With all the new Turing extensions that NVIDIA has released alongside it’s new GPU architecture, I decided to replace my GTX 980 with a RTX 2060, mainly for the purpose of doing RTX ray-tracing related Vulkan stuff and also checking out things like mesh and task shaders.
With the first ray tracing example added to my Vulkan C++ example repository I tried to be as simple and straight forward as possible, with all the relevant bits and parts related to setting up and tracing the rays being in a single file, hopefully making this a good starting-point for those that want to get started with RTX ray-tracing using
Similar to the basic rasterization sample, it’ll display a single colored triangle. The example contains a basic ray generation shader with camera movement, a ray miss shader (that just sets the background color) and a closest hit shader that’ll calculate the barycentric coordinates for coloring the triangle:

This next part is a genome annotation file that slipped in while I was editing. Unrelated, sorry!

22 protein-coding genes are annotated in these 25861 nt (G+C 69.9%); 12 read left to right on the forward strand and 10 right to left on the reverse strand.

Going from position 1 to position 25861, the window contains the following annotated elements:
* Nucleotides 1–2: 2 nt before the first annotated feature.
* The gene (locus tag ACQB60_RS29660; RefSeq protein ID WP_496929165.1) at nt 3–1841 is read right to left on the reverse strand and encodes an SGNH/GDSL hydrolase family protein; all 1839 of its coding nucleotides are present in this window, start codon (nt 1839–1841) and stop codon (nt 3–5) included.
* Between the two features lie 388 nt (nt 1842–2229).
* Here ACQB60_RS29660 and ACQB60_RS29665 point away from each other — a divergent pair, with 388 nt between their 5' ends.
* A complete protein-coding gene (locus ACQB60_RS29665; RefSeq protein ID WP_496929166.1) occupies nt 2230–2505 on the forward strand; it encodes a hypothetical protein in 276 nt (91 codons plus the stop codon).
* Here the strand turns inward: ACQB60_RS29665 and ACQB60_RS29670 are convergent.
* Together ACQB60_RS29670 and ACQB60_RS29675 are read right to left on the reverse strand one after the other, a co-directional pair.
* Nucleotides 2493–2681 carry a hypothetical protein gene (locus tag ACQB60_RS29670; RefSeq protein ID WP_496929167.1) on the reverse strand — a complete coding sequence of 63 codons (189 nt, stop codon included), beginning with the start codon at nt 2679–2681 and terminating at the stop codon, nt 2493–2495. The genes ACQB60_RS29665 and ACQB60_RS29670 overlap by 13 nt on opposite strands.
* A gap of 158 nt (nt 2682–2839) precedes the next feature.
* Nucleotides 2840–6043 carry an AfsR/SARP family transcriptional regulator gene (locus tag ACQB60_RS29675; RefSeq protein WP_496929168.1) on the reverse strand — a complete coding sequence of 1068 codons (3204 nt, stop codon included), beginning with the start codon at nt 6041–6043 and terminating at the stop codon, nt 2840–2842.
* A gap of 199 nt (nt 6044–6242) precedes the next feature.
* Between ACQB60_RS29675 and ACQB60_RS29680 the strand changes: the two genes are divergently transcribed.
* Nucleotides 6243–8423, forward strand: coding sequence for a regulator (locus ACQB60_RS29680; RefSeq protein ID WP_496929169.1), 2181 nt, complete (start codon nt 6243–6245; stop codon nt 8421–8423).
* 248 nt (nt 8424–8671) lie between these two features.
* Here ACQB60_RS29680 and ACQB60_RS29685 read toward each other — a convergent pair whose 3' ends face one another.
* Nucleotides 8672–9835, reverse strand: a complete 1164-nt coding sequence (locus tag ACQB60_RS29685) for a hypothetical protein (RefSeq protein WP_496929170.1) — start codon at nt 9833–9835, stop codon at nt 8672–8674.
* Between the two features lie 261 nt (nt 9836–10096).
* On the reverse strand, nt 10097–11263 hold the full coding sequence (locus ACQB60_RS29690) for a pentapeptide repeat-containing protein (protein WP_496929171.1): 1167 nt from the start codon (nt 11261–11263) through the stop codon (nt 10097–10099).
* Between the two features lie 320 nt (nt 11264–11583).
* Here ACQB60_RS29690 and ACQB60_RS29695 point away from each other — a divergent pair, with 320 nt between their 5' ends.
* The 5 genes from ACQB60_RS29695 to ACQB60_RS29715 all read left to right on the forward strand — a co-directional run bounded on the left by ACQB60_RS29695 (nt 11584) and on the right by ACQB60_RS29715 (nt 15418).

Updated SPIR-V Visual Studio extension
I have also updated my SPIR-V Visual Studio extension to support all new turing shader extensions, including the ones for ray tracing. So if you’ve been using this extensions to compile GLSL to SPIR-V you may want to update it.
If you need to debug your
VK_NV_ray_tracing applications, or just want to see how everything works together, NVIDIA has added full support for RTX Vulkan ray tracing in the latest release of the stand-alone NSight Graphics, allowing you to inspect all parts of the ray tracing pipeline, down to the geometry used by the acceleration structures: